ImageOne of Mr. Zhang’s commercial acceptance bills, issued by a client in lieu of cash. Mr. Zhang struck out sensitive information like who issued the bill and how much it is worth.
One of Mr. Zhang’s commercial acceptance bills, issued by a client in lieu of cash. Mr. Zhang struck out sensitive information like who issued the bill and how much it is worth.
More debt may be floating around China’s corporate world and goes untracked if the notes are being traded for less than their face value. A market has formed around commercial acceptance bills, in which companies buy and sell them based on the prospects for being paid back. The bigger and better known the company, the more secure the bill is considered.

A pillar of China’s economy, the property sector, is feeling the squeeze particularly hard. Sales have been slowing since late 2017, making it hard to pay for new projects. At the same time, the government is clamping down on other ways that property companies raise money, like through the shadow banking system.

Property companies have adapted by effectively turning the commercial acceptance bills into a currency, according to interviews and filings from dozens of property developers and suppliers like steel companies, design and construction firms.

Xu Jiang of Zhubo Design, an architecture and urban planning company in the southern city of Shenzhen, said customers had started to pay with commercial acceptance bills two years ago. The customers, which include some of the country’s biggest developers, local governments and state-owned firms, now use these notes more frequently than paying cash, he said.

“When developers first started to pay me with commercial acceptance bills, I found it difficult to accept,” said Mr. Xu, Zhubo’s chief operating officer. “I didn’t know who would pay me and the debt is still on me.”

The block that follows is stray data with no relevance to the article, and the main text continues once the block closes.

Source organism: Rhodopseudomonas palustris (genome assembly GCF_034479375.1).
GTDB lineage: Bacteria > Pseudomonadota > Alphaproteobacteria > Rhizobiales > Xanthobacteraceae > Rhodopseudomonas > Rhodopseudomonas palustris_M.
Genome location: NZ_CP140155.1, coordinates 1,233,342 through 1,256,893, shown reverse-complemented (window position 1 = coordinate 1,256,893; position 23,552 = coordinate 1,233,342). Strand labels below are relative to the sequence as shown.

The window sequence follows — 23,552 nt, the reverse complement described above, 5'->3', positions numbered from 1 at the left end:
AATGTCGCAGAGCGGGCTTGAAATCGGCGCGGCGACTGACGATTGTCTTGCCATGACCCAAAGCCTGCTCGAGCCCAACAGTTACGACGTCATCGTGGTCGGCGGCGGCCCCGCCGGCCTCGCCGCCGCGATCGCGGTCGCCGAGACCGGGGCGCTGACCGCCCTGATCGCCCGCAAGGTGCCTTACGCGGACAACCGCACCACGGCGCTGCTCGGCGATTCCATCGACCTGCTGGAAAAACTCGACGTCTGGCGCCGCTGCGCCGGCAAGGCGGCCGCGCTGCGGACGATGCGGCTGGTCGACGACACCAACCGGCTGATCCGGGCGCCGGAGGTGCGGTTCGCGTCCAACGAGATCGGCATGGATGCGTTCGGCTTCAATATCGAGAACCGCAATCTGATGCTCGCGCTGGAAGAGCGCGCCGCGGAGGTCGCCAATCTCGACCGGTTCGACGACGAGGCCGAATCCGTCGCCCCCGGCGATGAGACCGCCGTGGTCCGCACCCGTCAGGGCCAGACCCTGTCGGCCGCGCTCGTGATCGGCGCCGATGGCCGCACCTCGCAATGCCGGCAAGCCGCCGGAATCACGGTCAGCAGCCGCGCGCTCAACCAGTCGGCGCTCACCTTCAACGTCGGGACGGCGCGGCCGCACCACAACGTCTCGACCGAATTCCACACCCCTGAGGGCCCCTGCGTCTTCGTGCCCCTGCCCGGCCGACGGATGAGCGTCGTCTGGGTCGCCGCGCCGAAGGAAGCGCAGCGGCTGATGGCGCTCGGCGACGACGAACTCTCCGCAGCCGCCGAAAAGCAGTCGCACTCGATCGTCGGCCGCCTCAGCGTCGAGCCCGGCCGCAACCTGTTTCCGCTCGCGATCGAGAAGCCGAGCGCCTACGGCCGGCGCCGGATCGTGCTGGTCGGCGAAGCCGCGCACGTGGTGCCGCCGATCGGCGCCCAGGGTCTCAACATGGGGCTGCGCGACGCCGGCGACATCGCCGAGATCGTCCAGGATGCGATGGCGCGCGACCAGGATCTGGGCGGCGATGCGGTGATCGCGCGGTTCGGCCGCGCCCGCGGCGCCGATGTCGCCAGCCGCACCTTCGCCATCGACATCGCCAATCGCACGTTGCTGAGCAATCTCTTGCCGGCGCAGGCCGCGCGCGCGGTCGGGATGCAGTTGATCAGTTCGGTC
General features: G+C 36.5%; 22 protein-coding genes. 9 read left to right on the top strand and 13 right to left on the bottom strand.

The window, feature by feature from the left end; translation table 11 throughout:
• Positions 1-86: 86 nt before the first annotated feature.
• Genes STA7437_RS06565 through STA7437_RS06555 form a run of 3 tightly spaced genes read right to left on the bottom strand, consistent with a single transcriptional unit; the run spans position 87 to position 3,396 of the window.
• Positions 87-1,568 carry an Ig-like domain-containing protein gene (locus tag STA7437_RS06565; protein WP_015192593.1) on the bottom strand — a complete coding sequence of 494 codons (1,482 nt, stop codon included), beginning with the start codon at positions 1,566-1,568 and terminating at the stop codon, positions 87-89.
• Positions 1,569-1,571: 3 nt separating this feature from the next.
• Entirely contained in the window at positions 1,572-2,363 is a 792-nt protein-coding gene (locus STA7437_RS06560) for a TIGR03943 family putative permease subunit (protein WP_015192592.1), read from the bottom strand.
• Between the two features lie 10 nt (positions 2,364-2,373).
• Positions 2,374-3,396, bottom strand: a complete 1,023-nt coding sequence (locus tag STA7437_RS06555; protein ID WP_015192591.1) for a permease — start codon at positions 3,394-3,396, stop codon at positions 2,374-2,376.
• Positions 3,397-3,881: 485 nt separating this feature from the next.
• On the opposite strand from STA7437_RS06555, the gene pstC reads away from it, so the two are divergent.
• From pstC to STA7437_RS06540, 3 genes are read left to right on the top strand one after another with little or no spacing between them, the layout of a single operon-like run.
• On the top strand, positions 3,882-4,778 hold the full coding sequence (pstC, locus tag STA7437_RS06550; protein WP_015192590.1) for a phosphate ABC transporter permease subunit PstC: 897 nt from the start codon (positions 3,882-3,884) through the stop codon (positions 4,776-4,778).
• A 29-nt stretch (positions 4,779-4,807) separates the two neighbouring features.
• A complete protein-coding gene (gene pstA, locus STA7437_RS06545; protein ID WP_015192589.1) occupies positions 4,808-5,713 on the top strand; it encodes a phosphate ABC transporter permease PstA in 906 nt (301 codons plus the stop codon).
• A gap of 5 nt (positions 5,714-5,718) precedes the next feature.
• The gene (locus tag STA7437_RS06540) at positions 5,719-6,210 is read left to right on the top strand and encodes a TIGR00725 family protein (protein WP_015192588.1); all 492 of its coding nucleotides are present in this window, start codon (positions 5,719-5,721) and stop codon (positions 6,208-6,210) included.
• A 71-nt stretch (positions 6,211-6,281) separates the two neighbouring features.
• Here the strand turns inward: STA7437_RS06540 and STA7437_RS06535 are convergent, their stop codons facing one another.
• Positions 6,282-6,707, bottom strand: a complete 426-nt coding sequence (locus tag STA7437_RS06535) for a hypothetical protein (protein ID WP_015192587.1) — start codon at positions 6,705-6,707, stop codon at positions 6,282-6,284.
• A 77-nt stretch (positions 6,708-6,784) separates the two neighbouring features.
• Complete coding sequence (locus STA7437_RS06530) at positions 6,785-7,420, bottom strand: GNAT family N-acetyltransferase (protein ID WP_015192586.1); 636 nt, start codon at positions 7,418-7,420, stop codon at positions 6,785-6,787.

“But if I didn’t accept it, I couldn’t get the money,” he said of his clients. “We suppliers were forced to become part of their financial chain.”

Bigger companies like Zhubo say they can deal with the cash shortage for now. They can negotiate to get interest on top of the amount due. They can sell i.o.u.s to investors for less than face value.

For smaller companies, Mr. Xu said, it is much harder to wait for months before being paid. Many property companies have not survived the shift. Through July, 281 had declared bankruptcy this year, according to court filings. About 200 declared bankruptcy over the same period last year.

Today, one of the biggest issuers of i.o.u.s is China’s largest and best known property company, Evergrande. By the end of last year it had issued nearly $20 billion worth of i.o.u.s to its suppliers. With a towering $100 billion debt pile and a penchant for raising bonds to pay off the interest, it appears to have turned to commercial acceptance bills to help cover costs.